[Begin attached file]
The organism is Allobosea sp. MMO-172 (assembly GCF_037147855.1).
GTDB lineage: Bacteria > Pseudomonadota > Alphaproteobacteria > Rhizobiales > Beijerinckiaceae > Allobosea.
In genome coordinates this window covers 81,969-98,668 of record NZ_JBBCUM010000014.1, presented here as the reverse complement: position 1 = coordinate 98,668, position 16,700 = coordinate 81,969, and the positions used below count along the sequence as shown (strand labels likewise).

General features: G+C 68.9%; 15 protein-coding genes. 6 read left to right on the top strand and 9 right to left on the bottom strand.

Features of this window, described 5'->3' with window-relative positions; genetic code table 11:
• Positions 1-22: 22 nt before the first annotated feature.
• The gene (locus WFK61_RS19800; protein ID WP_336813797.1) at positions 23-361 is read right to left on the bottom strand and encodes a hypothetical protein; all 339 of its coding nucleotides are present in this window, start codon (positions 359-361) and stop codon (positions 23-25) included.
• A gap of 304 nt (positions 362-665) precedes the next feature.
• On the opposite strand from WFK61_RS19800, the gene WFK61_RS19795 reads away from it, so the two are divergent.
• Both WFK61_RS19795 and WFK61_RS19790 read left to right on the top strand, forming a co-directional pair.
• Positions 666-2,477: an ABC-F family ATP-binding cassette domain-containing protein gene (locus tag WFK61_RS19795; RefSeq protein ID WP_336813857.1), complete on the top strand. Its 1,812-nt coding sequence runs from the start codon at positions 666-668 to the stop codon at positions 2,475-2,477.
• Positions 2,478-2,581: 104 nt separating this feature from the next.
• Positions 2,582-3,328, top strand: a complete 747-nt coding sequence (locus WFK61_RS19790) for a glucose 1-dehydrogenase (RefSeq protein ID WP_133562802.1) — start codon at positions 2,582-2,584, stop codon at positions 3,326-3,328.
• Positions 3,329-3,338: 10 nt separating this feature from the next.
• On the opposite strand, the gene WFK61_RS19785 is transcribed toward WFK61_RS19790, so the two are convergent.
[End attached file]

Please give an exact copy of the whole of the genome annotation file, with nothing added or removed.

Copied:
The organism is Allobosea sp. MMO-172 (assembly GCF_037147855.1).
GTDB lineage: Bacteria > Pseudomonadota > Alphaproteobacteria > Rhizobiales > Beijerinckiaceae > Allobosea.
In genome coordinates this window covers 81,969-98,668 of record NZ_JBBCUM010000014.1, presented here as the reverse complement: position 1 = coordinate 98,668, position 16,700 = coordinate 81,969, and the positions used below count along the sequence as shown (strand labels likewise).

General features: G+C 68.9%; 15 protein-coding genes. 6 read left to right on the top strand and 9 right to left on the bottom strand.

Features of this window, described 5'->3' with window-relative positions; genetic code table 11:
• Positions 1-22: 22 nt before the first annotated feature.
• The gene (locus WFK61_RS19800; protein ID WP_336813797.1) at positions 23-361 is read right to left on the bottom strand and encodes a hypothetical protein; all 339 of its coding nucleotides are present in this window, start codon (positions 359-361) and stop codon (positions 23-25) included.
• A gap of 304 nt (positions 362-665) precedes the next feature.
• On the opposite strand from WFK61_RS19800, the gene WFK61_RS19795 reads away from it, so the two are divergent.
• Both WFK61_RS19795 and WFK61_RS19790 read left to right on the top strand, forming a co-directional pair.
• Positions 666-2,477: an ABC-F family ATP-binding cassette domain-containing protein gene (locus tag WFK61_RS19795; RefSeq protein ID WP_336813857.1), complete on the top strand. Its 1,812-nt coding sequence runs from the start codon at positions 666-668 to the stop codon at positions 2,475-2,477.
• Positions 2,478-2,581: 104 nt separating this feature from the next.
• Positions 2,582-3,328, top strand: a complete 747-nt coding sequence (locus WFK61_RS19790) for a glucose 1-dehydrogenase (RefSeq protein ID WP_133562802.1) — start codon at positions 2,582-2,584, stop codon at positions 3,326-3,328.
• Positions 3,329-3,338: 10 nt separating this feature from the next.
• On the opposite strand, the gene WFK61_RS19785 is transcribed toward WFK61_RS19790, so the two are convergent.